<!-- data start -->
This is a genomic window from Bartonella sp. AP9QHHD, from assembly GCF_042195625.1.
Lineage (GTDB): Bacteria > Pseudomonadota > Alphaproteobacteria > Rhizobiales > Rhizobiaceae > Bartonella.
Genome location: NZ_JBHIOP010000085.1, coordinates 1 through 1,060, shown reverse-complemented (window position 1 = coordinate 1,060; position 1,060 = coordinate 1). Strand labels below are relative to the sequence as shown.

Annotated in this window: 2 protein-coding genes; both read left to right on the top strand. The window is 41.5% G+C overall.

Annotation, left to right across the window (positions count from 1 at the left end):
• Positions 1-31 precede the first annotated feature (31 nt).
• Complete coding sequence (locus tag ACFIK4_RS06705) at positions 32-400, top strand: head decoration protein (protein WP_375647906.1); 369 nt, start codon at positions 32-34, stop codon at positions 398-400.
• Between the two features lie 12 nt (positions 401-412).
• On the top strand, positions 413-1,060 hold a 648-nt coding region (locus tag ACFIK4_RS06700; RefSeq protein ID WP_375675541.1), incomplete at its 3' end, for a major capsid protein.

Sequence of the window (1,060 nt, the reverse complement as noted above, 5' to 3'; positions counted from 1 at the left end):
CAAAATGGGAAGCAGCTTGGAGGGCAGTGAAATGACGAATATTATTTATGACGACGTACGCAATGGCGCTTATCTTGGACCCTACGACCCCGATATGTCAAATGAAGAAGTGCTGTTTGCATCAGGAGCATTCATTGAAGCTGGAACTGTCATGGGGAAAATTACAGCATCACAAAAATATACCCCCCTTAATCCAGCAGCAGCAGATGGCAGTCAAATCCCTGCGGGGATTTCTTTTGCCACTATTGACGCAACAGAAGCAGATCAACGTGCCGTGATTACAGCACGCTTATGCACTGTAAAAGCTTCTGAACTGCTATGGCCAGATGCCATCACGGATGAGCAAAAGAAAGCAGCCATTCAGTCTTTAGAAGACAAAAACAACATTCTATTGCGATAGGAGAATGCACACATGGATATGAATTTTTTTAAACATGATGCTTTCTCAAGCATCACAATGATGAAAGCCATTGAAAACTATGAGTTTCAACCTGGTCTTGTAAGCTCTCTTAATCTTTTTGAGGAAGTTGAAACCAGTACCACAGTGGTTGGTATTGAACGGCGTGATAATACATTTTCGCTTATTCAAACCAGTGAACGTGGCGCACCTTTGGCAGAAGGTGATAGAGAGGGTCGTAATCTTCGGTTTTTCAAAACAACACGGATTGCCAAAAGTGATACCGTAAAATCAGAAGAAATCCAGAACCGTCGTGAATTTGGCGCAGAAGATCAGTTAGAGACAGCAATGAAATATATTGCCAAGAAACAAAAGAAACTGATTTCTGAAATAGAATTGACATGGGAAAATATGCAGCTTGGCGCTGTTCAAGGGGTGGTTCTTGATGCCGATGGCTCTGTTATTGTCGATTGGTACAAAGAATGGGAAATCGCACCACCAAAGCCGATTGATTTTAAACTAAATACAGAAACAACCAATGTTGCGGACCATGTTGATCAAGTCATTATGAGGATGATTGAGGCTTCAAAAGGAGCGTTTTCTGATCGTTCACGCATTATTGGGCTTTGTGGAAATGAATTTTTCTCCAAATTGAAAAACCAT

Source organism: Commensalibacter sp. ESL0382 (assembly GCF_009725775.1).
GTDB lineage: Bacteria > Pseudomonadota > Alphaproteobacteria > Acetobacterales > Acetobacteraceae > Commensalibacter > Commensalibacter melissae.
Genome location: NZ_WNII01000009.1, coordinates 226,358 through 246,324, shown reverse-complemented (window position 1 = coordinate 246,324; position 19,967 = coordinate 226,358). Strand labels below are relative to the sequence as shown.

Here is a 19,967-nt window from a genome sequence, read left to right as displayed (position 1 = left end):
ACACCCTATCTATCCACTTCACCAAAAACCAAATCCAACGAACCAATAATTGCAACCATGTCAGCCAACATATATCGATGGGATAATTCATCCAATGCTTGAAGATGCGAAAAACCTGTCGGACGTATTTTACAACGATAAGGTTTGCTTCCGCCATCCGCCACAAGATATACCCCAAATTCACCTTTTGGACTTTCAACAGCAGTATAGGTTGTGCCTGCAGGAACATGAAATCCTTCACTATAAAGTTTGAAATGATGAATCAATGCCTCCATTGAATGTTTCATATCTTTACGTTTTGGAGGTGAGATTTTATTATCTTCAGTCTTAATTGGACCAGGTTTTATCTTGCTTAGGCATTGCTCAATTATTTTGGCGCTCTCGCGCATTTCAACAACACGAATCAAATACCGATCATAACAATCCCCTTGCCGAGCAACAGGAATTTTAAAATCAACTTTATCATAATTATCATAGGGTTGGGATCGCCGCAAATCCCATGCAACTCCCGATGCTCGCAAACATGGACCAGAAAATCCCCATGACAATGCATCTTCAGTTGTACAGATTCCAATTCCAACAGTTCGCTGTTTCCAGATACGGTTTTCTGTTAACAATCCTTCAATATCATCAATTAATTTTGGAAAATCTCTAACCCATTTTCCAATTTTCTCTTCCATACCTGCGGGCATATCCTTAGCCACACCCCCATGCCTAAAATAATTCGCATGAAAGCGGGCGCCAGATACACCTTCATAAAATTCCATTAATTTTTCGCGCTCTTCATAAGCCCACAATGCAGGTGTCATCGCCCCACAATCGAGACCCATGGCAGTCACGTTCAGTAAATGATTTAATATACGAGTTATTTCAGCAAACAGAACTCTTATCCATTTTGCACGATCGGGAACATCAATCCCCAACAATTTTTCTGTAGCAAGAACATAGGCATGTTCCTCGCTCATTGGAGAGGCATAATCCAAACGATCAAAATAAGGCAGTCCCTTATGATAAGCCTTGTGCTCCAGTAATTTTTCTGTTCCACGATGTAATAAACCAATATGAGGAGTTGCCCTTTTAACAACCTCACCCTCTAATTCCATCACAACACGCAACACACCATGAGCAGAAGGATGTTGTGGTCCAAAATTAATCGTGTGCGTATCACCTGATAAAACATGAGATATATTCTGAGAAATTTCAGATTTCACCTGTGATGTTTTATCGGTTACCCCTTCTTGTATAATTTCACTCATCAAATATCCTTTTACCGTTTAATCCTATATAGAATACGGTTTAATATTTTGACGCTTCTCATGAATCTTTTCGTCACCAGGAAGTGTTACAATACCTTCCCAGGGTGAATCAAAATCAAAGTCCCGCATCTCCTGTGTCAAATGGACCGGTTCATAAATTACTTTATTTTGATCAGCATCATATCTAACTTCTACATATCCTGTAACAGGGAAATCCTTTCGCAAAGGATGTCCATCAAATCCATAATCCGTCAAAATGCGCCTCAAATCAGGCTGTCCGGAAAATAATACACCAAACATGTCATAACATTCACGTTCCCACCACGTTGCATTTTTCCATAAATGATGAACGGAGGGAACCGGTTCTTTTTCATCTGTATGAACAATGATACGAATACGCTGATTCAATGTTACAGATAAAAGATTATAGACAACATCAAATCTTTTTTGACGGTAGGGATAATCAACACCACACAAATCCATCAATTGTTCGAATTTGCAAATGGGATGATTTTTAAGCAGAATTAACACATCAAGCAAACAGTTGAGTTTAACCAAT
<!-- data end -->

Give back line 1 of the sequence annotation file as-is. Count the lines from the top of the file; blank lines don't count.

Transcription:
This is a genomic window from Bartonella sp. AP9QHHD, from assembly GCF_042195625.1.